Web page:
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Tuesday, July 10, 2007

Rabies shots. Yearly or every three years?

A question came up at work today about rabies vaccines. They always used to be annually everywhere, as far as I know, but now they say its necessary only every three years. From what I understand, and I could be wrong (I was wrong once back in 1980)the every-three-year variety is actually the same dose as what is given annually.

Some people think that doing it every year is bad for animals, especially older ones. Adrienne, I think you mentioned this in a previous topic. Can you refresh my memory?

I know that the thinking on keeping in annually is that it's easier to remember and it's better for getting those fools who give ONLY that amount of care to their pets to make sure they do it.

Also, I thought Tennessee mandated that it be given annually, but someone here at work did several online searches, even on the state Web site and couldn't find a definitive answer. Does anyone know if you can choose to go every three years?

Skeeter and Adrienne, what are the rules in your states? Anyone know more about the truth in the belief that annual shots are not good for pets?

posted by Sandy at 7/10/2007 04:55:00 PM


Blogger Stacey said...

Okay, you asked for it. Here it is straight from the Tennessee Code Annotated:

68-8-103. Vaccination of animals — Certificate and tags — Frequency. —

(a) It is unlawful for any person to own, keep or harbor any dog or cat six (6) months of age or older that has not been vaccinated against rabies as required by this chapter, or the rules and regulations promulgated pursuant to this chapter.

(b) Dogs and cats may be vaccinated as early as three (3) months of age or at an age as specified by the vaccine's United States department of agriculture (USDA) license, but will be considered as noncompliant with this section if over six (6) months of age.

(c) Ferrets, certain livestock, hybrid animals and other animals may be vaccinated for rabies if a vaccine is legally available for that species. Routine rabies vaccination of animals other than dogs or cats is not required unless deemed necessary by the commissioner or by emergency rules of the department.

(d) All rabies vaccinations of dogs and cats as required by this chapter shall be administered only by or under the supervision of a veterinarian.

(e) Evidence of such vaccination shall consist of a certificate that contains the owner's name and address, date of vaccination, date the dog or cat should be revaccinated, description and sex of the dog or cat vaccinated, number of the vaccination tag issued when applicable, manufacturer and lot number of vaccine administered, and the name and signature of the supervising veterinarian. If the vaccination is given at an animal control facility or shelter, then the certificate shall contain the name and signature of the person administering the vaccine as well as that of the supervising veterinarian.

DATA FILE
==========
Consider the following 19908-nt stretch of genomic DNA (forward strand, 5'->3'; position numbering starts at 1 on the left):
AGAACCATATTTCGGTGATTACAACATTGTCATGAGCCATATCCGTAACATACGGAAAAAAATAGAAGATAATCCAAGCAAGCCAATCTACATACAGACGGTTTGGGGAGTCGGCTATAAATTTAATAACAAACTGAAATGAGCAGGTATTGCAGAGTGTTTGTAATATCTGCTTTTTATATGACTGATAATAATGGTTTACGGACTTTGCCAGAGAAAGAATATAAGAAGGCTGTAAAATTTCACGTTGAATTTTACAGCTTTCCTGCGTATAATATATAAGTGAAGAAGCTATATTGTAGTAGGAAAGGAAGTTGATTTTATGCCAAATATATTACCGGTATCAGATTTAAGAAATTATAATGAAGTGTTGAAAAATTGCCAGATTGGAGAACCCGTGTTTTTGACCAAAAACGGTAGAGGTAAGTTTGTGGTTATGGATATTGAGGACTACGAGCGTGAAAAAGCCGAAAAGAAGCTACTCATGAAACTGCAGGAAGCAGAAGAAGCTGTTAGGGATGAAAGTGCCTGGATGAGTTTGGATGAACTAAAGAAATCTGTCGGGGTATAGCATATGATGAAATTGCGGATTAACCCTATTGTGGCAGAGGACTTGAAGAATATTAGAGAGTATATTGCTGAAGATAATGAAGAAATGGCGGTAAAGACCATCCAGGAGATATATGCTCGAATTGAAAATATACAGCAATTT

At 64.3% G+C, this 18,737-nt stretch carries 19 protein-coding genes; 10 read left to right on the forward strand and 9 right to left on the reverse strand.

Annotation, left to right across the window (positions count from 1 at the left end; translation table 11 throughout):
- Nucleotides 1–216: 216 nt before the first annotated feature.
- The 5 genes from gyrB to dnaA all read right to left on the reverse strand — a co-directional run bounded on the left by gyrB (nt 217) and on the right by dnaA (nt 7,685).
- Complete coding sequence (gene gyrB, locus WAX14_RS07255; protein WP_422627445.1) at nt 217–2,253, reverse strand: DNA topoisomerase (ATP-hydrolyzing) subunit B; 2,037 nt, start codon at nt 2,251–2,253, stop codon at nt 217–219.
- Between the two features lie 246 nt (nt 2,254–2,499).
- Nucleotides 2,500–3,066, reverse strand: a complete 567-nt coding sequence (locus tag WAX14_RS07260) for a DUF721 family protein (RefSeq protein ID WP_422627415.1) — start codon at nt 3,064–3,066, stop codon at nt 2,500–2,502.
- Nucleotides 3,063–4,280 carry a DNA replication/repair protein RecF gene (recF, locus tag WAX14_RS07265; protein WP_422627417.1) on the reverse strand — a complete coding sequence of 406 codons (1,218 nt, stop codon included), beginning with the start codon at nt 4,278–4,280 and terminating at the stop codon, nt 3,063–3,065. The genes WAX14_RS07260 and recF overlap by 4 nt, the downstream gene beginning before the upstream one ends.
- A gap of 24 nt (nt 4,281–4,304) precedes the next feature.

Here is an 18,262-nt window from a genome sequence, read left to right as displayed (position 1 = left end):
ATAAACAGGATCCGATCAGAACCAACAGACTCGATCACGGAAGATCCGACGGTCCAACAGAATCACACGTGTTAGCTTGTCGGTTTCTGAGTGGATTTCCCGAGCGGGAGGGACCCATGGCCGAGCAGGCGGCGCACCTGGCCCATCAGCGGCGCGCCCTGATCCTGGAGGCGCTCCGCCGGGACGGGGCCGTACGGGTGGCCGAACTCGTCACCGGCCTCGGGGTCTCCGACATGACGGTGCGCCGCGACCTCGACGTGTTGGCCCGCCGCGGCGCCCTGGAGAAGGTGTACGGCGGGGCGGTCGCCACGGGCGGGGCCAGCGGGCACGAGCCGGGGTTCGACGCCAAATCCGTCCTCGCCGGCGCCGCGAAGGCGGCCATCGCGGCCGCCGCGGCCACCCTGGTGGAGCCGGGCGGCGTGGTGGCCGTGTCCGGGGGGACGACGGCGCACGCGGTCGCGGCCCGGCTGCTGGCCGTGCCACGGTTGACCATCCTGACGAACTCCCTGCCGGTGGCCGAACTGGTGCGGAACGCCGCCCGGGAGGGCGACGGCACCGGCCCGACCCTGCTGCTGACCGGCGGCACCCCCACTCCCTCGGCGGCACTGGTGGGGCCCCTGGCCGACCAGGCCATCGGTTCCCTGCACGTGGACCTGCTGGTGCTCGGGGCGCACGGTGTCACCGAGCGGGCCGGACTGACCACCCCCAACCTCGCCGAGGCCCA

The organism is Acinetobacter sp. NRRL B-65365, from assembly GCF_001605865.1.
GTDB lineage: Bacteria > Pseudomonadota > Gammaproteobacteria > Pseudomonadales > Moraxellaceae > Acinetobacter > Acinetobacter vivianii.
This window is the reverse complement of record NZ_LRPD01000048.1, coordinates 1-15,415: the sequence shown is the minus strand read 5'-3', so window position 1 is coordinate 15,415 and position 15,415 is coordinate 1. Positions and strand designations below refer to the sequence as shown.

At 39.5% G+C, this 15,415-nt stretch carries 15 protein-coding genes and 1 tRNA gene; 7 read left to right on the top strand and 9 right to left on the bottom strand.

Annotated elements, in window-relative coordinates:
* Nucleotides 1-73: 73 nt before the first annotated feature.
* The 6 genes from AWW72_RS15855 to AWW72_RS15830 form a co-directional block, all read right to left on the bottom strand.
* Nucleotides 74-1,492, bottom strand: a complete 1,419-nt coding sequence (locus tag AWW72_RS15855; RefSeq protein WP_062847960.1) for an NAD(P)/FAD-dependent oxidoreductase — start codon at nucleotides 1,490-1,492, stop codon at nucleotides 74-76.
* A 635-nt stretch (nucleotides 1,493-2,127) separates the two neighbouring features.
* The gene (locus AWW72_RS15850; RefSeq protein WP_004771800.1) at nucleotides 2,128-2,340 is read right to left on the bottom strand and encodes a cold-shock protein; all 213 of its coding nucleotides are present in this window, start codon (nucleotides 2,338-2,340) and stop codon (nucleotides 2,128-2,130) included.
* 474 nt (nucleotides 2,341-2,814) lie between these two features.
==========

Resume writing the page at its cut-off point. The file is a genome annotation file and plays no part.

(f) The vaccination certificate shall be prepared in one (1) of the following manners, unless otherwise provided for by rule:

(1) Paper forms in triplicate; the original shall be given to the owner, the first copy provided to and retained by the department, and the veterinarian administering or supervising the administration of the vaccine shall retain the second copy; or

(2) Computer printout or electronic format, such that the owner, the department and the veterinarian administering the vaccine obtain a copy of the information provided for in subsection (e).

(g) The rabies certificate form and rabies tags shall be provided by the department.

(h) A licensed veterinarian may provide and use an alternative tag and certificate providing that the requirements in subsections (e) and (f) are met.

***************(i) Nothing in this section shall be construed to require more frequent rabies vaccinations or a greater number of rabies vaccinations than are required by the rabies compendium.****

[Acts 2004, ch. 765, § 1.]

So, the state does not regulate other than what the "compendium" says. What the hell is the compendium, you ask??? Well, here it is:

“Compendium or rabies compendium” means the most recent issue of the national “Compendium of Animal Rabies Prevention and Control” published by the Association of State Public Health Veterinarians.

[Acts 2004, ch. 765, § 1.]

So, now I just need to find this document from the Association of whatever it says up there and we should have your answer. Let me go hunt some more. I'll be back.

Tuesday, July 10, 2007 7:01:00 PM  
Blogger Stacey said...

Here it is.

Basically, from what I can tell, it depends on the vaccine. There is a HUGE chart with all the different vaccines and the recommended boosters for them. They range from once a year to once every three years.

It seems to me based on what else I found in TN Code that it is really the law of the county that takes precedent. Read this:

68-8-105. Exempt programs. —

(a) Any county or municipality maintaining a program for the control of rabies shall be exempt from the operation of this chapter so long as such rabies program meets the minimum requirements of this chapter.

(b) This chapter shall not apply to any county that now has or hereafter may enact private laws governing the control of rabies in that county, that meet the minimum requirements of this chapter.

[Acts 2004, ch. 765, § 1.]